The Dust of 100 Dogs got its first review today over at Bookshelves of Doom. CHECK IT OUT. I think you'll be hearing more on Leila's question about whether or not the book is technically YA. In a genre that's getting harder and harder to box, I'm sure there will be a few people weighing in on this topic. (Me included.) My new editor at Flux, Brian Farrey, starts the discussion at the Flux Blog today. In other news, I saw my friend Karen Dionne's book, FREEZING POINT for sale at my grocery store today! Yay Karen! And Andrew - are you out there? Remember when we first talked about DUST and you told me I should read Octavian Nothing? Just stopped at my library and got it. I'm taking some time off. Haven't been able to write with all the political distractions and self-applied pressure. I want to hang out with my kids, too. So I'm doing what any sensible book lover would do. Wrapping myself in a blanket of great literature for a fortnight and stocking the junk food.
Thursday, October 2, 2008
I finally got myself up to see Stephanie at Moravian Book Shop on Tuesday and let me just say - I am the luckiest book fiend around. I have three awesome indies within a ninety minute drive. Some people say: A NINETY MINUTE DRIVE? ARE YOU NUTS? No. I'm not nuts. I'm picky. I like to support communities. I like to have conversations with my booksellers. I like to talk books and ask for recommendations.** And Stephanie gave me a great one! The Patron Saint of Butterflies by Cecilia Galante looks awesome and I can't wait to read it! Of course, I can't read it yet. My to-do list is stupid long. Today, I go back to final copyedits on The Dust of 100 Dogs, and then I still have to get this next book finished and to my made-of-awesome agent. Until then, this blog is still under construction. But hey! Did you see the finished site for the book? Didn't Mike do an AMAZING job? SEE IT HERE. Oh! And don't forget to go to your local indie and buy these great books! LAMENT by Maggie Stiefvater and FREEZING POINT by Karen Dionne! Amy ** - This is not to say bigger corporate-owned bookstore employees don't give good recommendations. They do. I get great hints from a Borders bookseller I've known most of my life all the time. But when I stop into those bigger stores, it's pretty apparent that they are not there to chat with customers. And that's okay, too. I just prefer the human angle. I'm soft like that.
Thursday, September 25, 2008
Wednesday, September 24, 2008
Carla, I did all sorts of stuff to keep you off my back for October, because I have to finish this book in October. First, Mike over at KTF did a really amazing job on the website for The Dust of 100 Dogs. We're in the final tweak stages, but you're welcome to drop by and have a look. Check it out. I FINALLY went to Clinton Book Shop and met Rob and Harvey, who are very much made of awesome. The shop is great and I look forward to a signing there one day. And wow - Clinton is such a gorgeous town. I can't wait to take the family. But I have to find a way to avoid 78 through PA. Dag. That is some bad road. I then went down to The Chester County Book and Music Company in West Chester. I have to say, anyone in the area who hasn't been to CCBMC has got to go. It is one of the largest bookstores I've ever been in. It's got a killer art section that I have to physically avoid or else I'd spend all of my money, not to mention an enormous selection of everything else you could possibly need. Next week, Moravian Bookshop to meet Stephanie, send the rest of my galleys, and start pricing bookmarks at night. See? I'm not a slacker Carla. I promise. I am getting out and meeting really cool people and thinking about life beyond my very messy, very unorganized desk. Will someone PLEASE remind me to get to the library TOMORROW. An Abundance of Catherines is due back and I need to renew it.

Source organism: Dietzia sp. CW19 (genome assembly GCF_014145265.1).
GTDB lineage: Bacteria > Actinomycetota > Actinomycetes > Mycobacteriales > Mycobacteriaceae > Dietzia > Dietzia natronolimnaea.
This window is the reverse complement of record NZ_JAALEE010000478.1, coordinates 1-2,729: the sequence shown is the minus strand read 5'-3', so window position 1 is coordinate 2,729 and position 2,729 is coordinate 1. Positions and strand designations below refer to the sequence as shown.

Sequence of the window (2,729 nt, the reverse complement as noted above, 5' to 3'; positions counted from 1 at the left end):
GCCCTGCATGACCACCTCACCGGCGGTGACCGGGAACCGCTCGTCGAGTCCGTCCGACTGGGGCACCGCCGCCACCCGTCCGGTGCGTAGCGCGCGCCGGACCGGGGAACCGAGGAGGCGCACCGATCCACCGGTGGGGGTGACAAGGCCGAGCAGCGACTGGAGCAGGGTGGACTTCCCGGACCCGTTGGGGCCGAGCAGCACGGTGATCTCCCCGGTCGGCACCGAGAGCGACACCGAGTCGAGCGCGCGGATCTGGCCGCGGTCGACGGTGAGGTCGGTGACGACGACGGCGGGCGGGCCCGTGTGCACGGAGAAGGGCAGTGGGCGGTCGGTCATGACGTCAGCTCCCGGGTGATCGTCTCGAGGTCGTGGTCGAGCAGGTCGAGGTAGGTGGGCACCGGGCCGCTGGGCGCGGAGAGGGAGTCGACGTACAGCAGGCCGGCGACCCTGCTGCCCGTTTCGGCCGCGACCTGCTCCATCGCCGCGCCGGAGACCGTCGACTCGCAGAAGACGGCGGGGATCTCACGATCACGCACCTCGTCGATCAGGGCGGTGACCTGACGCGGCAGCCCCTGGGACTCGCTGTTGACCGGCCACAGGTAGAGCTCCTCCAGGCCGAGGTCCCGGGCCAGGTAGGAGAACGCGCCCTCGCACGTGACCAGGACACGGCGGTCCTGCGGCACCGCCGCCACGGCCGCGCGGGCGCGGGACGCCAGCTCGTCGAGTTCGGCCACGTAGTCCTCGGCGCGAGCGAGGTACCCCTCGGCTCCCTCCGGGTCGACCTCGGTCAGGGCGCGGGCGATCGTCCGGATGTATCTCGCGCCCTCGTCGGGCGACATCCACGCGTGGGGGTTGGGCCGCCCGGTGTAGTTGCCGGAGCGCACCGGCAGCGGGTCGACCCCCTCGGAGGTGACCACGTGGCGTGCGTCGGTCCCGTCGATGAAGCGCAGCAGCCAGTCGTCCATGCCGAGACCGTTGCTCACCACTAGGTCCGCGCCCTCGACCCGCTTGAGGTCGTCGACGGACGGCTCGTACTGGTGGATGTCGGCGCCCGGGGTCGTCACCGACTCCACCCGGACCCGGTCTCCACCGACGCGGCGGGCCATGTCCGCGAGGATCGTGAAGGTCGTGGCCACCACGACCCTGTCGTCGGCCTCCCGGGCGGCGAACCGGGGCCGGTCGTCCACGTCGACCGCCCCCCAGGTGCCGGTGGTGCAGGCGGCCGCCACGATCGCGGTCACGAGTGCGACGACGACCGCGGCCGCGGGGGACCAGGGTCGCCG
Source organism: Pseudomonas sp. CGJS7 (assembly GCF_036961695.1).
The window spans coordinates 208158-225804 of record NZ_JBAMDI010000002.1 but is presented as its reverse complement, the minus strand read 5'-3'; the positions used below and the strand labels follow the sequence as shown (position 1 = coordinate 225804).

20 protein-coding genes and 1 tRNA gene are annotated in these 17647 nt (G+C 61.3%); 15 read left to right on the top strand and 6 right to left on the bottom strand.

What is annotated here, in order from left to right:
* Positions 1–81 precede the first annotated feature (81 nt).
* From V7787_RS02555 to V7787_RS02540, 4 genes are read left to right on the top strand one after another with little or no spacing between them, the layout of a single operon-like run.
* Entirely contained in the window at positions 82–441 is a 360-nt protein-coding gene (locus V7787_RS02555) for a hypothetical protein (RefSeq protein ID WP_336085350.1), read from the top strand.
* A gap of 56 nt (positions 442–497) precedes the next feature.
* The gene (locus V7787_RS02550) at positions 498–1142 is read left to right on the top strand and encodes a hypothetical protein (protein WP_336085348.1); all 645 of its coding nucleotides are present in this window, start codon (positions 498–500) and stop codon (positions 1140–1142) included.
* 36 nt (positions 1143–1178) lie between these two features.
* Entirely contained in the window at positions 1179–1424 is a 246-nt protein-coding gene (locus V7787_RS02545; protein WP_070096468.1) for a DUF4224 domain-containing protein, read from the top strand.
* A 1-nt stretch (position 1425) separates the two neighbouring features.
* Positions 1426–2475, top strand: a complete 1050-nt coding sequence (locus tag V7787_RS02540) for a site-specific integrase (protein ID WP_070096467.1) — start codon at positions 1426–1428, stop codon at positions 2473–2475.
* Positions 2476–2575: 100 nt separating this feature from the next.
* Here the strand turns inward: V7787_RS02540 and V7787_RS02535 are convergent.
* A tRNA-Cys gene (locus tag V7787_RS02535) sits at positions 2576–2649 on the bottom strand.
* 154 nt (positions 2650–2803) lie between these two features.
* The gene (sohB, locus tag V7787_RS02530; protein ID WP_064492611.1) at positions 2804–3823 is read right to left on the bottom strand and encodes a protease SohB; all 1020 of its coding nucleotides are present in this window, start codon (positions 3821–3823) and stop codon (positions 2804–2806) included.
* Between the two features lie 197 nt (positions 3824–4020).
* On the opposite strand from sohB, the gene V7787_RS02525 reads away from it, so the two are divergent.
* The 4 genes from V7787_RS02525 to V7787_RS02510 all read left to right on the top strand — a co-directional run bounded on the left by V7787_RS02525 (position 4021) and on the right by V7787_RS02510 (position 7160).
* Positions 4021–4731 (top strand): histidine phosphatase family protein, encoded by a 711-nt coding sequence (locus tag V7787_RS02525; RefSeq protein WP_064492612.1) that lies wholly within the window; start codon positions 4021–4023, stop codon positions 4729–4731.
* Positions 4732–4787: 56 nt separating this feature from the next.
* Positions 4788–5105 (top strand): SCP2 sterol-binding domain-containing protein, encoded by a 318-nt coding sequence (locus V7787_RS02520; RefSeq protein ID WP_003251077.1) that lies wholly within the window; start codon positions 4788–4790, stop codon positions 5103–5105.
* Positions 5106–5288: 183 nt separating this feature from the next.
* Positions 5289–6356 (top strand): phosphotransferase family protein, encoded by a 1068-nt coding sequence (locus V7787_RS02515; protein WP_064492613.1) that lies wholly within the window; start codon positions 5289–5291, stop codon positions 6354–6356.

Wednesday, September 17, 2008
Monday, September 1, 2008
Yes, I know this blog is listed on my blogger profile, and I see I'm already getting some visitors. And I dig that. But please know that this is a blog under construction. It will be a few months before I allow Carla to push me into all these great plans she has. I really have to finish this new book before I come around here - ahem - regularly.
Friday, August 29, 2008
There are priorities. 1. Finish the book I'm writing. (That's mine.) 2. Talk to Mike about DUST website. (Carla.) 3. Get mailing list page on A.S King website. (Carla.) 4. Design and order secret swag. (Carla again. Though it's a fun one, so I'm into it.)
This blog is the brainchild of my evil friend, Carla. Carla is determined to get me in promotional shape, starting with a mailing list page on my website, which I have NO IDEA how to do. She plans to make me blog - ahem - regularly. She plans to make me presentable. Not as much mumbling or fiddling with my hair. There's only 155 days left. I have a few things to do before then.